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Lysander: Officials break ground at Whispering Oaks

(From left) Assemblyman Will Barclay, Onondaga County Legislator Rich Lesniak, Lysander Supervisor Barry Bullis, NYS Environmental Facilities Corporation President Matt Driscoll, Deputy County Executive Matt Millea and Town Engineer Ken Knutsen are pictured during the ground breaking of Whispering Oaks Sewer Improvement Project held Sept. 30 at the development along Route 370 in Lysander.

(From left) Assemblyman Will Barclay, Onondaga County Legislator Rich Lesniak, Lysander Supervisor Barry Bullis, NYS Environmental Facilities Corporation President Matt Driscoll, Deputy County Executive Matt Millea and Town Engineer Ken Knutsen are pictured during the ground breaking of Whispering Oaks Sewer Improvement Project held Sept. 30 at the development along Route 370 in Lysander.

— The Town of Lysander has begun construction of the Whispering Oaks Sewer Improvement project.

The project consists of renovations and upgrades to an existing pumping station, abandonment of an existing septic leach field and the construction of approximately 9,700 linear feet of six-inch sewer force main including low-pressure service lateral kits.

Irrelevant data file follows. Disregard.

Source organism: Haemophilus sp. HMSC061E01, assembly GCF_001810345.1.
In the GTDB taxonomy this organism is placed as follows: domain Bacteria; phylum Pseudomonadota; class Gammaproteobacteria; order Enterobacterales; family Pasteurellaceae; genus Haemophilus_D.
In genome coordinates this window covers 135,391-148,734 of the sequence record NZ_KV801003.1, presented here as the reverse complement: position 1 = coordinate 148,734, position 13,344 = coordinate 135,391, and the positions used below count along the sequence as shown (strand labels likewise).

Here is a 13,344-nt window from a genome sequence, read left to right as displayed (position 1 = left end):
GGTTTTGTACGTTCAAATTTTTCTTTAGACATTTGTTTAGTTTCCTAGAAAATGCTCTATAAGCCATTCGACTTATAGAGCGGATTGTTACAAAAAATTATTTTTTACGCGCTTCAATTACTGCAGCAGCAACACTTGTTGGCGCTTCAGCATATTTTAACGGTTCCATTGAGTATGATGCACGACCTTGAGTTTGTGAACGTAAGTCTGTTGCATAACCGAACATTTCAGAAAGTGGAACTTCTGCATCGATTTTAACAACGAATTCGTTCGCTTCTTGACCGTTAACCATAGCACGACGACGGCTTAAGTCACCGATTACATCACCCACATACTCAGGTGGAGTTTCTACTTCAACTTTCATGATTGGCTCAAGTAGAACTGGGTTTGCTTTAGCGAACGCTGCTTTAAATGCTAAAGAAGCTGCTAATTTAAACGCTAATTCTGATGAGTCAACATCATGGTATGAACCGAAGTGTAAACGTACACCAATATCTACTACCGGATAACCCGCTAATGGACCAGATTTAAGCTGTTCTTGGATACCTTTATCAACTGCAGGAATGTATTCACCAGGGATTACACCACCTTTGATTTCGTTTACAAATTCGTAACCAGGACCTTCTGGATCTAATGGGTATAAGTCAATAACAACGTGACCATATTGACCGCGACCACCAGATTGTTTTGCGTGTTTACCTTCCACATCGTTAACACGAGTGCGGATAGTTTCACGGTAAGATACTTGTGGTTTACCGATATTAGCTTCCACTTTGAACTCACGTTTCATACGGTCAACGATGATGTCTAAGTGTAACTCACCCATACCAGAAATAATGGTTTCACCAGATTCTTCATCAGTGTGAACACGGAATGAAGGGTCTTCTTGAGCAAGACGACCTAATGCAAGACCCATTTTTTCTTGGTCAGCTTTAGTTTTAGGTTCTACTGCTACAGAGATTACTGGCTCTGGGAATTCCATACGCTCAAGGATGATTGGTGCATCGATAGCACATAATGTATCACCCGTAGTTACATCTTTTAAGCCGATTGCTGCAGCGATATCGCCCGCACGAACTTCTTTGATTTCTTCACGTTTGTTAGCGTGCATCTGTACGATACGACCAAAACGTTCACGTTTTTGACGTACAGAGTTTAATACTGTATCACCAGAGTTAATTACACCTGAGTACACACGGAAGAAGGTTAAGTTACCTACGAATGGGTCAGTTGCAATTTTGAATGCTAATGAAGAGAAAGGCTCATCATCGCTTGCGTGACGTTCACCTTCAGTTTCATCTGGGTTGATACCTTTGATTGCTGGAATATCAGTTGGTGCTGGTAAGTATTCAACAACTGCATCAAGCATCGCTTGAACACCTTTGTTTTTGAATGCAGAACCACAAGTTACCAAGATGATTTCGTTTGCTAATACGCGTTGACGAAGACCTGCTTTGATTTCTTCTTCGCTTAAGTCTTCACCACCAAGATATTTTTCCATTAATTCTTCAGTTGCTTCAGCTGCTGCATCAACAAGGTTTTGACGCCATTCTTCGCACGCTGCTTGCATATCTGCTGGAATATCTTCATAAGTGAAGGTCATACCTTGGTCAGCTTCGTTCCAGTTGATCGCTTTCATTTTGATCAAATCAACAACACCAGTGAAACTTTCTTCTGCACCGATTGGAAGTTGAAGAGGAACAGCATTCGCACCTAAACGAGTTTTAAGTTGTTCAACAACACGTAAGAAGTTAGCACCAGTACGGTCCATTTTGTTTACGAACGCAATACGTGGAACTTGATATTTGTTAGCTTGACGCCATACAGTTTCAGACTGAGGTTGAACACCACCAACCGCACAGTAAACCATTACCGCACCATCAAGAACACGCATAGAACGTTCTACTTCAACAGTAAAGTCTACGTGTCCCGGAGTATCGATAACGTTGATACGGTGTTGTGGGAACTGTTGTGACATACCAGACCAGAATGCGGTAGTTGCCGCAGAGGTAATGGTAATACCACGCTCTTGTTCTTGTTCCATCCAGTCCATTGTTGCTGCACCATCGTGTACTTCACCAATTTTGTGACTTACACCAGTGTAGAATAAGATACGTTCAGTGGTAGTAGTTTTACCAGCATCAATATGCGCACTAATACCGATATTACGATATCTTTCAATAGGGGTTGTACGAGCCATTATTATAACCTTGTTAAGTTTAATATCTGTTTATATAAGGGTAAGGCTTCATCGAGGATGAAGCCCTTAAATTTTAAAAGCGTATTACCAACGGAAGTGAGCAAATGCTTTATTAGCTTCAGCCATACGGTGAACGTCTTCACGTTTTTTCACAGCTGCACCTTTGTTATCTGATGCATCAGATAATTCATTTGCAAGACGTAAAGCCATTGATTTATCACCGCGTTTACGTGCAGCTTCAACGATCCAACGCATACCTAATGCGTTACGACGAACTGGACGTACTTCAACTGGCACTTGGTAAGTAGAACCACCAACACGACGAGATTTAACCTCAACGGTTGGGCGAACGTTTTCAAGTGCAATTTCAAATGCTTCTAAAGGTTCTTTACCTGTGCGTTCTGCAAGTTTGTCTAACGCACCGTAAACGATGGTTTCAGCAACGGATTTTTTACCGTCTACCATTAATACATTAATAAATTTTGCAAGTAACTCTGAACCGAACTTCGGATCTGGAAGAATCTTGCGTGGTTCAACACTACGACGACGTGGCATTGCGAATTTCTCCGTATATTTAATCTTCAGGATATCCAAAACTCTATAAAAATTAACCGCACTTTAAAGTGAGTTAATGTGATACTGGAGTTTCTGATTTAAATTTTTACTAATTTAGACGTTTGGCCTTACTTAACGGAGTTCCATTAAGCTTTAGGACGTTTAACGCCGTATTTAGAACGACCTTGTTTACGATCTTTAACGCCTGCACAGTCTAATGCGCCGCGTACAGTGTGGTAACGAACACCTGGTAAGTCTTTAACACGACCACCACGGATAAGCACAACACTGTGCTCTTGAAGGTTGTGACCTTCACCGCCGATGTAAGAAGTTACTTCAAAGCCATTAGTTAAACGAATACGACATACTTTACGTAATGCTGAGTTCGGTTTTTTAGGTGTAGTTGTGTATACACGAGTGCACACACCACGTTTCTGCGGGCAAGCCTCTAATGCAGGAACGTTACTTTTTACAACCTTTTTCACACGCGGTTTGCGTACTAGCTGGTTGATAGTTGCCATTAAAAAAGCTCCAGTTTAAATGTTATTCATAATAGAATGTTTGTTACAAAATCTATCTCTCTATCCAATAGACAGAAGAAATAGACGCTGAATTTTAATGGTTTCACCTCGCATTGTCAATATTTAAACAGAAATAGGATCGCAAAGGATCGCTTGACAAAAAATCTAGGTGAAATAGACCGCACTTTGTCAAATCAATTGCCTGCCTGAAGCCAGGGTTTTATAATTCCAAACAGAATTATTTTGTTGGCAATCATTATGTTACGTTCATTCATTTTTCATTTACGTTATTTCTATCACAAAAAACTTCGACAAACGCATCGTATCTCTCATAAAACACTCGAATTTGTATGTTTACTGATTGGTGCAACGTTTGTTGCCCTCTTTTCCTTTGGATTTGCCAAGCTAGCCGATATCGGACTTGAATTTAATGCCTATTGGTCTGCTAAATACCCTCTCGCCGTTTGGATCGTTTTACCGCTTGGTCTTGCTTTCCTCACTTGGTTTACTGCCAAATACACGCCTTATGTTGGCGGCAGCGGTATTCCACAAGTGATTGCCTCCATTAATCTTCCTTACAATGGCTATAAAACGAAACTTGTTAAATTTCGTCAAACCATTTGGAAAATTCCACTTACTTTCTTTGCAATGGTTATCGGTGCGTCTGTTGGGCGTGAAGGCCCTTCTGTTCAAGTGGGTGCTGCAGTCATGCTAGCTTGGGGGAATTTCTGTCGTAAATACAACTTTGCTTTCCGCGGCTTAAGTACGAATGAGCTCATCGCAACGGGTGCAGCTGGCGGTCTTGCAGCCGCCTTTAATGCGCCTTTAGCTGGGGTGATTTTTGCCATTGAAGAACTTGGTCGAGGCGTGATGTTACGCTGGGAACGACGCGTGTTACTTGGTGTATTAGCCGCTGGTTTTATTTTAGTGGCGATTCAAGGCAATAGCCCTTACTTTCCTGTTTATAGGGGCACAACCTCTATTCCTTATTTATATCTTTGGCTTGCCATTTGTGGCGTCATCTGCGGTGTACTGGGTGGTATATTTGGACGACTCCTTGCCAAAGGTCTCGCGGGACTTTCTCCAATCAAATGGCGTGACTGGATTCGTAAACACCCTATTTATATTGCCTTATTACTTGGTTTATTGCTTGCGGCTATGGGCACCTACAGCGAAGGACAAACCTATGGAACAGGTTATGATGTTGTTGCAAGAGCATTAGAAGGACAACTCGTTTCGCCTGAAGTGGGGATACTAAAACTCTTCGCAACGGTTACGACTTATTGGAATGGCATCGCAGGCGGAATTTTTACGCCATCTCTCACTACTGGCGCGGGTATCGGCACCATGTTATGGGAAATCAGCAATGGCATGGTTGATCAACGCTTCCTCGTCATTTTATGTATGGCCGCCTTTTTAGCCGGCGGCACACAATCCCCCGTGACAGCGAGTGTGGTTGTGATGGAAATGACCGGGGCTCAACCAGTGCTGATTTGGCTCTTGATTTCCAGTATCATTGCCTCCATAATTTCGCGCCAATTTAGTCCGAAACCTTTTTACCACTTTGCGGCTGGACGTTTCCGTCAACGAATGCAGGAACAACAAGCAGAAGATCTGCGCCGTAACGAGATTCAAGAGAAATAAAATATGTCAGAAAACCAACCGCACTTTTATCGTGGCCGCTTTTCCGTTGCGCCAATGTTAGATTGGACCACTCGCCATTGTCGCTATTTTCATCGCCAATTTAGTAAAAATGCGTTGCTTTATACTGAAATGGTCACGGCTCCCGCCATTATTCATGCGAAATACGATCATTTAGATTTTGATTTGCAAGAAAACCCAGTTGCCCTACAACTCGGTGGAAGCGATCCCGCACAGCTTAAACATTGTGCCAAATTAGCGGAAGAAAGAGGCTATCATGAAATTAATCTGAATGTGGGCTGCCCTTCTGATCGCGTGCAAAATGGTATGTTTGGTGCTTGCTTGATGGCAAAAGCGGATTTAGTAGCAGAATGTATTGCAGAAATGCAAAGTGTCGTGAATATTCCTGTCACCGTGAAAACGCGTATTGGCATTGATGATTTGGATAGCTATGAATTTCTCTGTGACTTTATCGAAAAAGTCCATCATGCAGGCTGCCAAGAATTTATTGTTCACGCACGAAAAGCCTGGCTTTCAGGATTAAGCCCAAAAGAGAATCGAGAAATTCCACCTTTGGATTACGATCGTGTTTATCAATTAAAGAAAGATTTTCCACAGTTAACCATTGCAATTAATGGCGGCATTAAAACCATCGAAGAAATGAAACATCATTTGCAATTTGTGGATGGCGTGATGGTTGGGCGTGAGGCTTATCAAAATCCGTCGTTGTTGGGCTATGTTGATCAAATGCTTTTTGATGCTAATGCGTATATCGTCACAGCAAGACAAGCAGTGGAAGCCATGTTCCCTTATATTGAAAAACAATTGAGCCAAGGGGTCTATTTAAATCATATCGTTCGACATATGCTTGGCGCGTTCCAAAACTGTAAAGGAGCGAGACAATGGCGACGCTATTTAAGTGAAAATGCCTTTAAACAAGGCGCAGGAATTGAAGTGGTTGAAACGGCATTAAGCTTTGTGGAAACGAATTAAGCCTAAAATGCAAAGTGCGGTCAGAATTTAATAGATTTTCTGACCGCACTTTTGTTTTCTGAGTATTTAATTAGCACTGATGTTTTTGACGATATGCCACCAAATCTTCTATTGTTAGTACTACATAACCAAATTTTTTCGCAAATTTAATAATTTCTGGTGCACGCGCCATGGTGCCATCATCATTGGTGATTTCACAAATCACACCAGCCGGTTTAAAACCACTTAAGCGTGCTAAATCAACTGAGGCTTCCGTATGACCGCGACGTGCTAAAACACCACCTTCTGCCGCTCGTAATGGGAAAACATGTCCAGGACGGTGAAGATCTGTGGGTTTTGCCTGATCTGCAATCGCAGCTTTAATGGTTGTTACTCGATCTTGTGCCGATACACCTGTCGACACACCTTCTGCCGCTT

“This project has come to fruition as the result of a positive working relationship between the town, Onondaga County, the New York State Environmental Facilities Corporation and the New York State DEC,” said Supervisor Barry Bullis. “I would like to thank County Executive Mahoney, EFC President Matt Driscoll and DEC Regional Director Ken Lynch for their help in making this project a reality.”

The project will enable the abandonment of a failed community septic system by connecting the sub-divisions collector sewers directly to the Onondaga County system. It will also benefit the environment by providing sewer service to existing homes and businesses along the route of the force main, which will enable the elimination of numerous individual septic systems.

“Much work has been done to get to the point of starting the construction and correcting this situation,” said County Executive Joan Mahoney. “Thank you to Barry Bullis for his patience and persistence as well as the EFC and DEC for their much needed assistance; it was truly a team effort.”

The total project cost of $1.8 million is being offset by a $1.24 million DEC Water Quality Improvement Project Grant. Short term financing is being provided through a no interest loan from the Environmental Facilities Corporation.

“With our strong, Triple-A credit rating, EFC gives local governments a more-affordable way to improve their clean water systems, which are vital to economic development and overall quality of life,” Driscoll said.

The project is expected to be completed by May of next year.

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